Published: 04/21/18

Editorial: Women’s work undervalued in bay area

Even a strong economy and low unemployment cannot overcome the persistent pay gap affecting full-time working women in Florida. A new report shows women in Florida earned 12.5 percent less on average than their male counterparts, and the disparities ...
Published: 04/21/18
Editorial: Florida’s death penalty fading away on its own

Editorial: Florida’s death penalty fading away on its own

Florida lawmakers may never take the death penalty off the books, but stronger forces are steadily eroding this inhumane, outdated tool of injustice. Court rulings, subsequent changes to law and waning public support have significantly suppressed the...
Published: 04/20/18
Updated: 04/24/18

Editorial: A missed chance for open primary elections

The Florida Constitution Revision Commission did a lot of things wrong this week by combining unrelated or unpalatable provisions into single amendments that will appear on the November ballot. It also wasted an opportunity to do one thing right. The...
Published: 04/20/18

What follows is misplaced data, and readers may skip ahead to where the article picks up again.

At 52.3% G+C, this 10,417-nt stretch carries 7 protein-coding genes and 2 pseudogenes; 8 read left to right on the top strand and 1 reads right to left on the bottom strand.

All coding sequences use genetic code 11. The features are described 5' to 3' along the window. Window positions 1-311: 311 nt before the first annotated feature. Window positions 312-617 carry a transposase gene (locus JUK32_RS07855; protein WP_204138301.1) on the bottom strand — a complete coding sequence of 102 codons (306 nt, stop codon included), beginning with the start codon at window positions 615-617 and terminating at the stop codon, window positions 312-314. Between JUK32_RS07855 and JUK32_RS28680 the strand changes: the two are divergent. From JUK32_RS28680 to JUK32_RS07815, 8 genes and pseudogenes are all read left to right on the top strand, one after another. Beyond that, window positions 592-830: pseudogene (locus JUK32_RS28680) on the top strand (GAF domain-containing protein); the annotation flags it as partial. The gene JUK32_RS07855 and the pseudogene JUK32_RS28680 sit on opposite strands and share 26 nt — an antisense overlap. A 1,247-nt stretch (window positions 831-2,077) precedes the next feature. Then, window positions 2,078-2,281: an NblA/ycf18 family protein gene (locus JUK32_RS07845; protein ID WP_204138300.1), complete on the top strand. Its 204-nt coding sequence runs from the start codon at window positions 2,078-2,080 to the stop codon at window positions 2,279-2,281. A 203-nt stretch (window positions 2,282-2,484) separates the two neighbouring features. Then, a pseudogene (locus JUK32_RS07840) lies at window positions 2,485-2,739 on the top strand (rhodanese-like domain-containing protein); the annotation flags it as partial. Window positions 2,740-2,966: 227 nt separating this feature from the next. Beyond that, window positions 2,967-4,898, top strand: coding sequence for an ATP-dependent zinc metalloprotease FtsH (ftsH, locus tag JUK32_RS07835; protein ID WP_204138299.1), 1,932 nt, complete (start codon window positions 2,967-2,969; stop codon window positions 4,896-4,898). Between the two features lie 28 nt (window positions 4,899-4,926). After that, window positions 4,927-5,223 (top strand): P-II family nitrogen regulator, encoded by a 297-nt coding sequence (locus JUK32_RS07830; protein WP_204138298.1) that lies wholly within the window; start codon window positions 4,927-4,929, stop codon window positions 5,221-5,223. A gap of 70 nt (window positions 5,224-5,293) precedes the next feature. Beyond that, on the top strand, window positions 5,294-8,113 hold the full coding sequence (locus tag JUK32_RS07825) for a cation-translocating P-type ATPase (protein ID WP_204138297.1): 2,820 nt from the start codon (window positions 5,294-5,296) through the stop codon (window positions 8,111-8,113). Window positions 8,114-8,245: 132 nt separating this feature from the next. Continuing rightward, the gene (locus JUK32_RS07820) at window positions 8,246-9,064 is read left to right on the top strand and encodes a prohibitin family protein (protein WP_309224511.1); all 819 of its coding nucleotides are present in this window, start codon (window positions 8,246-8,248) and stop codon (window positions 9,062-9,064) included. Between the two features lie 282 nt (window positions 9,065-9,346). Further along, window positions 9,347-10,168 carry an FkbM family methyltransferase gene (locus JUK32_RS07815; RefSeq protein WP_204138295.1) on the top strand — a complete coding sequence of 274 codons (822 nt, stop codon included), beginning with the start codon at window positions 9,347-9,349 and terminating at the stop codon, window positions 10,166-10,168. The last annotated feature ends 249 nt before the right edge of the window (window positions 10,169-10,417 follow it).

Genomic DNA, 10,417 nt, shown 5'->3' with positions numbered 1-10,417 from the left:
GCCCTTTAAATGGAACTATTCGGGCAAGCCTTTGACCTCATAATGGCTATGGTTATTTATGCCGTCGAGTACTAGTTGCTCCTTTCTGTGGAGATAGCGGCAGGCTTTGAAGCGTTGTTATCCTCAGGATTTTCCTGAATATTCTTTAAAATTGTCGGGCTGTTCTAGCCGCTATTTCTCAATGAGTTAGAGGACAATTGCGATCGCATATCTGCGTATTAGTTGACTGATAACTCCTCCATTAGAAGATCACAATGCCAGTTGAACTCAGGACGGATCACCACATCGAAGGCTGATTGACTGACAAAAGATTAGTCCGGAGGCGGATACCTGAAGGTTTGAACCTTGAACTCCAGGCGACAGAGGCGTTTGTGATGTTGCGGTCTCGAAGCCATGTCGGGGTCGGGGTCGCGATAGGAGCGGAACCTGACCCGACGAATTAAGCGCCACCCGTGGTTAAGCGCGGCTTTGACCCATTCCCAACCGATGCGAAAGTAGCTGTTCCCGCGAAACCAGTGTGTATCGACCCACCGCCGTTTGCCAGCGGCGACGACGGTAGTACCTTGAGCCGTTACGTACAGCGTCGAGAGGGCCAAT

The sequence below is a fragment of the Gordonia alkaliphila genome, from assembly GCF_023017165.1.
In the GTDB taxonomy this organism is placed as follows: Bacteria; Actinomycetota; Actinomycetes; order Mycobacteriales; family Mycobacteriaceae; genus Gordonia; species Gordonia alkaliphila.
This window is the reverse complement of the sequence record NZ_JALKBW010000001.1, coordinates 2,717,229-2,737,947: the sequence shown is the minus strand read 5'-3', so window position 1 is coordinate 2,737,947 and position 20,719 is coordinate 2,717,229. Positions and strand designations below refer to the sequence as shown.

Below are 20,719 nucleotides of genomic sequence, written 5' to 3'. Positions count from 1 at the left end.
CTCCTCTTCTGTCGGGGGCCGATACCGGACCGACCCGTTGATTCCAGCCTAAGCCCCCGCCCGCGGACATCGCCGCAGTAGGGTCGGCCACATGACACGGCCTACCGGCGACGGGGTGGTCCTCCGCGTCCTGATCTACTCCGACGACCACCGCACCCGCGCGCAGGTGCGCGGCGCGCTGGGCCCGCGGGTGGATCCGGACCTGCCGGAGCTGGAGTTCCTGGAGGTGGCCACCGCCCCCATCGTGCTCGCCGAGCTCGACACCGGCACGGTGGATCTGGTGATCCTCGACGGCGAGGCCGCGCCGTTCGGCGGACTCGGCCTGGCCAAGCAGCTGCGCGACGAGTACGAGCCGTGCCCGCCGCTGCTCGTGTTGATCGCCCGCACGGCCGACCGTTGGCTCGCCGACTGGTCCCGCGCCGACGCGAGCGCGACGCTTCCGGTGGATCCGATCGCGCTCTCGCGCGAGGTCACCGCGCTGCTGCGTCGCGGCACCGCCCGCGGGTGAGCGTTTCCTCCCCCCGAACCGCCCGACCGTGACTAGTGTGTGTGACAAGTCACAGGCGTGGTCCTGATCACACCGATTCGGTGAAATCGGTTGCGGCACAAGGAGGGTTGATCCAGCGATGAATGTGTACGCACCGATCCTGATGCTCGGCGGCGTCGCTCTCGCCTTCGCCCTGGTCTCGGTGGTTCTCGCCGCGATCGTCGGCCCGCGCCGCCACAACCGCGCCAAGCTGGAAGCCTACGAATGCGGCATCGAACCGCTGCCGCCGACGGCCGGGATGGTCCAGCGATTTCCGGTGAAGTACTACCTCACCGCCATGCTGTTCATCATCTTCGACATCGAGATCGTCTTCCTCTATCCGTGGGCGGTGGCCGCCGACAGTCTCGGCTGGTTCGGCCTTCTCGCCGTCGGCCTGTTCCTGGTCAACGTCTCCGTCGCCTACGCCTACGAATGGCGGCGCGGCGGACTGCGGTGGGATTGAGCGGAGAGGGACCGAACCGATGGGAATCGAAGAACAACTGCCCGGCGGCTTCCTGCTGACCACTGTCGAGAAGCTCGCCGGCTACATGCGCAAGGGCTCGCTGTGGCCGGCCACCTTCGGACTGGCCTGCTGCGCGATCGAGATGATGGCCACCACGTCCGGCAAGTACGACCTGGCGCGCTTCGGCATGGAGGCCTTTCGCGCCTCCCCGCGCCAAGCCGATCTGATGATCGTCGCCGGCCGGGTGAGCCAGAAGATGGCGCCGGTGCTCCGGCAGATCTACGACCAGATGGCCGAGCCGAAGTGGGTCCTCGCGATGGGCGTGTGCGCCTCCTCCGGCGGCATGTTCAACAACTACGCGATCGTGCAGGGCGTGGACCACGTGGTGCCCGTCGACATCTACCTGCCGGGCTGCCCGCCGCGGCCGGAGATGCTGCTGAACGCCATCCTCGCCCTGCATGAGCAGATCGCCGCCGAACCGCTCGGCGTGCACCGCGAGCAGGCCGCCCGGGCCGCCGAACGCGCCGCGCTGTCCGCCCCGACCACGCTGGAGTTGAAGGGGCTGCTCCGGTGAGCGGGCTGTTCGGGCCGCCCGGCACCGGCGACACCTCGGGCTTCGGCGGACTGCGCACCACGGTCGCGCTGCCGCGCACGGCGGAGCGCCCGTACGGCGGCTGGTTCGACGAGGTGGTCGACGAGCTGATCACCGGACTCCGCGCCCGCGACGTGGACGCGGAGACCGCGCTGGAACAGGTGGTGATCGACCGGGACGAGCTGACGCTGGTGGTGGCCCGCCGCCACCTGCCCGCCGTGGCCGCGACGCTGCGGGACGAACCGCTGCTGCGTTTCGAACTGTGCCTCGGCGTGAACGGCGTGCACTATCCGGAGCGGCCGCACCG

Updated: 04/23/18
Editorial: New Cuba president is chance for new start

Editorial: New Cuba president is chance for new start

For all the symbolism, Raul Castro’s handoff of the Cuban presidency this week amounts to less than meets the eye even if his handpicked successor, the Communist Party functionary Miguel Diaz-Canel Bermudez, is the first person not named Castro to le...
Published: 04/20/18
Editorial: When they visit Nature’s Classroom, kids are right where they belong

Editorial: When they visit Nature’s Classroom, kids are right where they belong

The Hillsborough school district planted a fruitful seed with the opening of Nature’s Classroom five decades ago on the cypress-lined banks of the Hillsborough River northeast of Tampa. • The lessons taught there to some 17,000 sixth graders each yea...
Published: 04/20/18

Editorial: Equality pays off on Southwest Flight 1380

The passengers of Southwest Flight 1380 can be thankful that, 33 years ago, the U.S. Navy took the lead on equal opportunity.Capt. Tammie Jo Shults was piloting the flight from New York to Dallas on Tuesday when an engine exploded, blowing out a wind...
Published: 04/19/18
Updated: 04/20/18